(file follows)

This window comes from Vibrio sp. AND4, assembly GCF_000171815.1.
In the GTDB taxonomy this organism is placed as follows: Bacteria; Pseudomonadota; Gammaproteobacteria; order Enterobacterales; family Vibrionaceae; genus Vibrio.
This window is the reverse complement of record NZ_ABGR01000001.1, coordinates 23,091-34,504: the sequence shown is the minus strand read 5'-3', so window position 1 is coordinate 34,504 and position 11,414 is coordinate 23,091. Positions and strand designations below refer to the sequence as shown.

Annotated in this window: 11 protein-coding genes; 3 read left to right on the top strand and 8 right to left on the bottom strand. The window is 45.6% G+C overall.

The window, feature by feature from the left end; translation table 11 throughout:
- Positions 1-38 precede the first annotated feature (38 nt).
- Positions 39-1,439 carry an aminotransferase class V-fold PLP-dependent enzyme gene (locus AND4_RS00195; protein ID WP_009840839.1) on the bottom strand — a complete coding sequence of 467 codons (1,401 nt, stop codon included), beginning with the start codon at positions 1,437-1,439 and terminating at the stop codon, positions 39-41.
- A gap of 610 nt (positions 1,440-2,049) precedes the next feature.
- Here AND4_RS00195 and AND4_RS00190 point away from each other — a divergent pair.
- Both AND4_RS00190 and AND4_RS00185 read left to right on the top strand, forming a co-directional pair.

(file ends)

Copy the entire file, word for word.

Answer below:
This window comes from Vibrio sp. AND4, assembly GCF_000171815.1.
In the GTDB taxonomy this organism is placed as follows: Bacteria; Pseudomonadota; Gammaproteobacteria; order Enterobacterales; family Vibrionaceae; genus Vibrio.
This window is the reverse complement of record NZ_ABGR01000001.1, coordinates 23,091-34,504: the sequence shown is the minus strand read 5'-3', so window position 1 is coordinate 34,504 and position 11,414 is coordinate 23,091. Positions and strand designations below refer to the sequence as shown.

Annotated in this window: 11 protein-coding genes; 3 read left to right on the top strand and 8 right to left on the bottom strand. The window is 45.6% G+C overall.

The window, feature by feature from the left end; translation table 11 throughout:
- Positions 1-38 precede the first annotated feature (38 nt).
- Positions 39-1,439 carry an aminotransferase class V-fold PLP-dependent enzyme gene (locus AND4_RS00195; protein ID WP_009840839.1) on the bottom strand — a complete coding sequence of 467 codons (1,401 nt, stop codon included), beginning with the start codon at positions 1,437-1,439 and terminating at the stop codon, positions 39-41.
- A gap of 610 nt (positions 1,440-2,049) precedes the next feature.
- Here AND4_RS00195 and AND4_RS00190 point away from each other — a divergent pair.
- Both AND4_RS00190 and AND4_RS00185 read left to right on the top strand, forming a co-directional pair.